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MOVIE REVIEW : Sex a Matter of Life or Death in ‘Matador’

Times Staff Writer

In the swift, coolly elegant “Matador” (at selected theaters), Spain’s provocative film maker Pedro Almodovar perceives in bullfighting an equation between sex and death that cuts to the heart of a culture that is at once intensely puritanical and macho.

Neither “What Have I Done to Deserve This?” (1985), Almodovar’s lament for the overburdened housewife, nor his “Law of Desire” (1987), with its volatile transsexual heroine, prepares one for “Matador” (1986).

To be sure, “Matador” is as outrageous as the other two, but it does not provoke easy laughter as they do and consequently is more disturbing in its depiction of the absurdities of passion. Such are Almodovar’s skills, however, that the film fortunately compels more than it repels. Even so, those not previously acquainted with him should be prepared for considerable kinkiness, and everyone should be warned of its downright grisly opening four minutes.

Almodovar takes as his motif the famous final scene of “Duel in the Sun” in which Jennifer Jones and Gregory Peck, having shot each other fatally, go into a dying clinch. Watching this scene in a movie theater are Maria Cardenal (Assumpta Serna) and Diego Montes (Nacho Martinez).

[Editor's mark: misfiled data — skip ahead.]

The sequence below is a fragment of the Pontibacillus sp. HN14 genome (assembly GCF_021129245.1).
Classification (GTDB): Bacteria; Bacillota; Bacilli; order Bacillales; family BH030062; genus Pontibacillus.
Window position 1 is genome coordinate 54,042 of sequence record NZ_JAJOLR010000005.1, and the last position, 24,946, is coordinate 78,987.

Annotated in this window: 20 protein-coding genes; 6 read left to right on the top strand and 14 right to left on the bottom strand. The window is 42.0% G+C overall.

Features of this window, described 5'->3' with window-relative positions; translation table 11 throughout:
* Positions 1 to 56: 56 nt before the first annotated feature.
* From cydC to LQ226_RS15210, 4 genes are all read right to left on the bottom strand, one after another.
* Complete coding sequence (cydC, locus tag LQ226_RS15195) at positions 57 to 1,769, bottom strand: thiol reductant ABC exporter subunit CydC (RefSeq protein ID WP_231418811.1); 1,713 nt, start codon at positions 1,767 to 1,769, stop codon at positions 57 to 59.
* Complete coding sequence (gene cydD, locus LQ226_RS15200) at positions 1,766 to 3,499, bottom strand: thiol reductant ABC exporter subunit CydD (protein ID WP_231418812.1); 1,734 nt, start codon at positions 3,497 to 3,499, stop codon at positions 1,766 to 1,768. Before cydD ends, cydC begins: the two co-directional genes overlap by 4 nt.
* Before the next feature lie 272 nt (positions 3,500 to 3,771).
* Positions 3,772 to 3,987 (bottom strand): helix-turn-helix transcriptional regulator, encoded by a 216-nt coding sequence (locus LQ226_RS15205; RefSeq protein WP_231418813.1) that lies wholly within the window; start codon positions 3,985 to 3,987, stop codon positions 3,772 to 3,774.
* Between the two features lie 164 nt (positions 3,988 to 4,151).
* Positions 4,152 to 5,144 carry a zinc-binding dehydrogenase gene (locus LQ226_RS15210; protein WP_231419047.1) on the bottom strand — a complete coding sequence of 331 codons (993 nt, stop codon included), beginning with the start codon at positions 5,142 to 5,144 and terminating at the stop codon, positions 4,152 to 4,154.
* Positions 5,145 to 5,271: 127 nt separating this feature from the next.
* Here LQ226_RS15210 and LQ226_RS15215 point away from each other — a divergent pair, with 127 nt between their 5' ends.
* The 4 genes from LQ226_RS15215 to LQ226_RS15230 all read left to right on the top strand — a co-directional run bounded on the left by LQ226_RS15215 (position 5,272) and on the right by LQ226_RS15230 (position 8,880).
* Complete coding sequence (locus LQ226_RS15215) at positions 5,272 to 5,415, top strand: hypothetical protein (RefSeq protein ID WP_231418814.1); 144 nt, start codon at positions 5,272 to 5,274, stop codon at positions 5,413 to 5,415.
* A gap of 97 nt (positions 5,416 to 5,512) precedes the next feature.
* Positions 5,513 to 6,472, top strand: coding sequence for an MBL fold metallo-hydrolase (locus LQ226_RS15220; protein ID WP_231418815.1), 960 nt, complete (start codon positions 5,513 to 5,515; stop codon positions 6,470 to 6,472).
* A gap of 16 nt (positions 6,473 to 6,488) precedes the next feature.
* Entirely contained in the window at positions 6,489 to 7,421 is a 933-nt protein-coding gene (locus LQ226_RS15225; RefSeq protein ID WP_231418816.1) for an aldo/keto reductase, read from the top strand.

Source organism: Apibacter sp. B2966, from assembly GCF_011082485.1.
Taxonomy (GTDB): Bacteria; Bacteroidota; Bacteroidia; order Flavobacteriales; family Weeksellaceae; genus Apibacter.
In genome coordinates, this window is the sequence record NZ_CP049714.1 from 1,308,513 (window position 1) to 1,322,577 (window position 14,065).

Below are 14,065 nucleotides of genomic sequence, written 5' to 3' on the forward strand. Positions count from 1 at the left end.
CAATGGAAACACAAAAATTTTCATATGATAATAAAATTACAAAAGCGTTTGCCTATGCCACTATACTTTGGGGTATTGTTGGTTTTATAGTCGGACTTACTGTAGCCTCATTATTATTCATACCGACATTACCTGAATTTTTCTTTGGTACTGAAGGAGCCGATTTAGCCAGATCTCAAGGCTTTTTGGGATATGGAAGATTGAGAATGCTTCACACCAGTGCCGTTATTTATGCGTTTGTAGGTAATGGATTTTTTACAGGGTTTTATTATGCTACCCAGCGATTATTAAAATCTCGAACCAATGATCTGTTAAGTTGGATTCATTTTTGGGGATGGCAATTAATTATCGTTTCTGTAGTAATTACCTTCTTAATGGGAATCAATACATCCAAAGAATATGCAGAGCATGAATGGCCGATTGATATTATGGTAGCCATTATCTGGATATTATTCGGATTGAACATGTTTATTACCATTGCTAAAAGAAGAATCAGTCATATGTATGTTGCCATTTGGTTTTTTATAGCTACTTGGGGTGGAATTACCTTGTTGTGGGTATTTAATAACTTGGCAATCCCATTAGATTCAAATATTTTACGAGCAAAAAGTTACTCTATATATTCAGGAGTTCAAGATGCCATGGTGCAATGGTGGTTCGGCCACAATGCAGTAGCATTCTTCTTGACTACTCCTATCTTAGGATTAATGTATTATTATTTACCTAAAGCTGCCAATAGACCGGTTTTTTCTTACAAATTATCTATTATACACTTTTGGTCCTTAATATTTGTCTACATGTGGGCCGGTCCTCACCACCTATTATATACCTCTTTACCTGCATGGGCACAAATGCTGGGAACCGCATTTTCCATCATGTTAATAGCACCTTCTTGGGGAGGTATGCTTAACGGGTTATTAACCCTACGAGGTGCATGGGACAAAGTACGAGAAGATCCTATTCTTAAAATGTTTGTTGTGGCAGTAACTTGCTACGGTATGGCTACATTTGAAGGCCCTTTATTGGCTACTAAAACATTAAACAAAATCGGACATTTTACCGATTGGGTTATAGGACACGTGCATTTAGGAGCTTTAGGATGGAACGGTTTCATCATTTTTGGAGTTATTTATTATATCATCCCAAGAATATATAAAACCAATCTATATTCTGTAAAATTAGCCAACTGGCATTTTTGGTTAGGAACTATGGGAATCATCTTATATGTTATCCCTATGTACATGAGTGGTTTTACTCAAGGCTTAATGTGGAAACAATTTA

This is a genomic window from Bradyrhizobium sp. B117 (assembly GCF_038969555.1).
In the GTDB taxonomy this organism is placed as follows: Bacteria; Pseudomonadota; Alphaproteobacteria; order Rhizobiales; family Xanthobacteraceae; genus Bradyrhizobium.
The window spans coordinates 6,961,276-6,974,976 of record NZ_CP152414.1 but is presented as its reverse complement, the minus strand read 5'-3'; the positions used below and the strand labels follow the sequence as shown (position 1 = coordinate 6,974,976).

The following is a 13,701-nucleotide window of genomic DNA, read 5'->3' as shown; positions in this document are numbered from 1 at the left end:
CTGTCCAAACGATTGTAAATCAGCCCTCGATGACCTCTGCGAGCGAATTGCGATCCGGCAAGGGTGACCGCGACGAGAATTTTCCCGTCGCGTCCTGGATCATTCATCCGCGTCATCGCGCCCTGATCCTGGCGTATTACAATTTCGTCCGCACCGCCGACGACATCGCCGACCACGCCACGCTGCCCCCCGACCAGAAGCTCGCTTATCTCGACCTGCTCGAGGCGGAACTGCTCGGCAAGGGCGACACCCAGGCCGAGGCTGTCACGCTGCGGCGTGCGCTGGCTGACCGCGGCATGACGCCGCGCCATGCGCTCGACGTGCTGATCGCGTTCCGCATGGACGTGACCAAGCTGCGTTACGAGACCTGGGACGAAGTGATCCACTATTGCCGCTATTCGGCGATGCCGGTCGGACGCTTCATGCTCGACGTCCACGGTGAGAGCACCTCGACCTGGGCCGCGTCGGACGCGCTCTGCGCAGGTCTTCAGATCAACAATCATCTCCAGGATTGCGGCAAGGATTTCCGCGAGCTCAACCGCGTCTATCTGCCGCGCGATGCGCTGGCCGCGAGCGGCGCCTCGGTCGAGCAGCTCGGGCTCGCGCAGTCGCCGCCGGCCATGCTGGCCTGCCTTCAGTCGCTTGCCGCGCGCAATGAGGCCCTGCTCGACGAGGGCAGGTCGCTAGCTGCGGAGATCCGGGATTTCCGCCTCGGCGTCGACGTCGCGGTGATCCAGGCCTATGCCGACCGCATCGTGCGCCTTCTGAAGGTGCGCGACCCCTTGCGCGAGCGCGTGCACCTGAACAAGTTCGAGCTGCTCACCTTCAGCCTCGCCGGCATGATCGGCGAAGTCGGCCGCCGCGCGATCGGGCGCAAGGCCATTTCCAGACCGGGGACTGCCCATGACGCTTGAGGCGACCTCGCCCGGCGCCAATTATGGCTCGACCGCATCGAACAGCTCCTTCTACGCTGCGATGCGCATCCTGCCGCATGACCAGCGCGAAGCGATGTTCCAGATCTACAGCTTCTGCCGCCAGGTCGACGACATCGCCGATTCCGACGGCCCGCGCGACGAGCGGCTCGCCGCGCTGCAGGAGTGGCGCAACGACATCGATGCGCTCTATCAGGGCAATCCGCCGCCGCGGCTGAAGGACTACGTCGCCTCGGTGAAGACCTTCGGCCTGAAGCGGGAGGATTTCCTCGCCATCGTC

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Montes is a celebrated torero, sidelined permanently by a goring that has left him lame. He has discovered that the only thing that equals the thrill of triumph in the bull ring is sex that ends in murder. In worshiping Montes as she has long done, Cardenal, a busy and confident criminal lawyer, has in turn found that only sex that culminates in her skewering a man with the same precision with which Montes has slain bulls is truly satisfying. (Could it be that Almodovar is parodying Bertolucci’s “Last Tango in Paris” or, more likely, Oshima’s “In the Realm of the Senses”?)

If Maria and Diego, who would make a couple as stunning as they are lethal, represent experience at its most decadent and destructive, Angel (Antonio Banderas) and Eva (Eva Cobo) represent innocence at its most vulnerable. Angel is one of Diego’s bullfighting pupils, a virginal youth with a feverishly religious mother (Julietta Serrano). Eva is Diego’s current young lover, a beautiful model, also with a dominating mother (Chus Lampreave) as ambitious as Angel’s mother is fanatic. (These two mothers offer some comic relief.) The creepy ways in which Maria, Diego, Angel and Eva interlock would delight Bunuel, to whom Almodovar is surely the heir apparent.

For all its jolts and bizarre flights of fancy, “Matador” (Times-rated Mature--most definitely) is a marvelously fluid and darkly sensual film in which Almodovar elicits exquisitely controlled performances. Playing a bit part as a fashion designer, he saves the best observation for himself. “Spain,” he explains, “is divided--into the envious and the intolerant.”

‘MATADOR’

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A Cinevista/World Artists Release. Executive producer Andres Vicente Gomez. Director Pedro Almodovar. Screenplay Almodovar, Jesus Ferrero. Camera Angel Luis Fernandez. Music Ernardo Bonezzi. Production designers Roman Arango, Jose Morales, Josep Rosell. Costumes Jose M. Cossio. Film editor Jose Salcedo. With Assumpta Serna, Antonio Banderas, Nacho Martinez, Eva Cobo, Julietta Serrano, Chus Lampreave, Carmen Maura, Elusebio Poncela, Bibi Andersen. In Spanish with English subtitles.

Running time: 1 hour, 45 minutes.

Times-rated: Mature.


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